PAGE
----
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Published: August 1st 2017
Part of the Roman wall around London.
The UK’s weather has not been very kind to us on this trip. Everyone keeps telling us about the heat wave earlier in the month but that isn’t reassuring when we see the forecast and see what is predicted to drift in from the west. So today we get our coats and brollies ready for a day out in London. Our focus will be the Museum of London and the exhibits featuring the early settlement of the city.
With Oyster card at the ready we leave Northwood on the Underground traveling through the northwest suburbs of London such as Harrow and Wembley. From above ground we can see the stadium and backyards of homes backing onto the rail corridor. Blackberries beside the track are ripening but unfortunately impossible to get to. Perhaps we need to head out of town for blackberries, but then there is nowhere to stop.
We change trains until we reach our stop, Barbican, for our museum visit. Once through security we can plan our route through the museum. With a free entry we could come and go as we please. This time we only have today.
We start at the beginning. With so much
St Martin in the Fields
history below so many layers of sediment London is an archeologists’ dream excavation site. Every time there is a new development the archeologists move in and discover untold number of artifacts. What has been uncovered goes back thousands of years. We follow London’s story through to The Great Fire. This museum is a must for anyone wanting to learn and understand the life of London as a village, town, and now a great city. As the city continues its development who knows what other treasures will be uncovered.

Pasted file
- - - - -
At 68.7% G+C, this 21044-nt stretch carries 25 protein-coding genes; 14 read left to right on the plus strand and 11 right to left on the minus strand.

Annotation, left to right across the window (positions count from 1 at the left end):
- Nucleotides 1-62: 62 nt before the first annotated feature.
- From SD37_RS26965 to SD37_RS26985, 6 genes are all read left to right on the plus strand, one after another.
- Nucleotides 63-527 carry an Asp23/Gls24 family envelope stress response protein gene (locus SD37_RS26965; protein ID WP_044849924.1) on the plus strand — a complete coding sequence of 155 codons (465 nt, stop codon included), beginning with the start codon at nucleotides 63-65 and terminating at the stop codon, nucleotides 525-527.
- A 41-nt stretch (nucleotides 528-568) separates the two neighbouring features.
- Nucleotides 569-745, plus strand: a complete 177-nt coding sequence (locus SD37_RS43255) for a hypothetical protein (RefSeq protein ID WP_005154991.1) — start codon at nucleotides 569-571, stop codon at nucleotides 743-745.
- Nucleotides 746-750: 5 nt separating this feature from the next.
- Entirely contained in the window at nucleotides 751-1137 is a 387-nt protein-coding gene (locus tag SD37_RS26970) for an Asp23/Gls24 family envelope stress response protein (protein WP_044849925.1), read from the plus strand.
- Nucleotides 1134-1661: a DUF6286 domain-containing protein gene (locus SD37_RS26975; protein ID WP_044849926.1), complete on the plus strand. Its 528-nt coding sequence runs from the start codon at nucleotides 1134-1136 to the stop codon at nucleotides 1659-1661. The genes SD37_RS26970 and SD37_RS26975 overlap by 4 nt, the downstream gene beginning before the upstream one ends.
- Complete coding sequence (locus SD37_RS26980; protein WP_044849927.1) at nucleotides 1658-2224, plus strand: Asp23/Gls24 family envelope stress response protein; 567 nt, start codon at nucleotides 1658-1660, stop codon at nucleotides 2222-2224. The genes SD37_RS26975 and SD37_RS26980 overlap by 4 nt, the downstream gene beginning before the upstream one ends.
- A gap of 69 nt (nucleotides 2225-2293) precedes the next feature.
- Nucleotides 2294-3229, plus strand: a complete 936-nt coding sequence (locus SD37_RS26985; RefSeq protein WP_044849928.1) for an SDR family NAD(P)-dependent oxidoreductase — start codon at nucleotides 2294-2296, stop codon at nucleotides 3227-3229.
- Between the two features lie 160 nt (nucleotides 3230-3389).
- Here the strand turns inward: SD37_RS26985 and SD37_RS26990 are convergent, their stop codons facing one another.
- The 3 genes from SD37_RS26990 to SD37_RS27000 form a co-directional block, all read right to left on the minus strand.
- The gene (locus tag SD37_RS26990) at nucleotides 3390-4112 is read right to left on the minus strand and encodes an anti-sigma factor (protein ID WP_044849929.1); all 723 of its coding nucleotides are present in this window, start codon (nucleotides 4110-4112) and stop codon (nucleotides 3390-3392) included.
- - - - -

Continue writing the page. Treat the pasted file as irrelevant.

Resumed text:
We leave the museum and take the Tube to Trafalgar Square. We glimpse St Paul’s on the way. First stop in The Square is St Martin in the Fields. Not only is it a church but also a wonderful venue for lovely music. Today, unfortunately, there is no concert. Looking across The Square we see groups of people gathering. They might be admiring a famous statue, a living statue, an orator, or the new statue that will only last a few days. This new statue is made of clay. It is of a soldier from the battlefields of WWI. He is in a crouched position trying to protect himself from the
Sculpture of a WWI soldier.
elements. Above and around the statue is erected a light sprinkler system signifying the rain the soldiers endured on the Western Front. The clay soldier is slowly melting away. He is looking quite a sad sight. We have been lucky today. We haven’t needed the brollies or coats.
Back on the Tube we join those going home from work. We “mind the gap” at several stations where there is a curve in the platform. Our connections from one train to the next go like clockwork. We are soon heading above ground back to our destination. The Oyster card has been very busy today and we still have some credit for our next London excursion in a year or two or ...
We enjoy a delightful dinner and plan for tomorrow, our last day in London and the UK.
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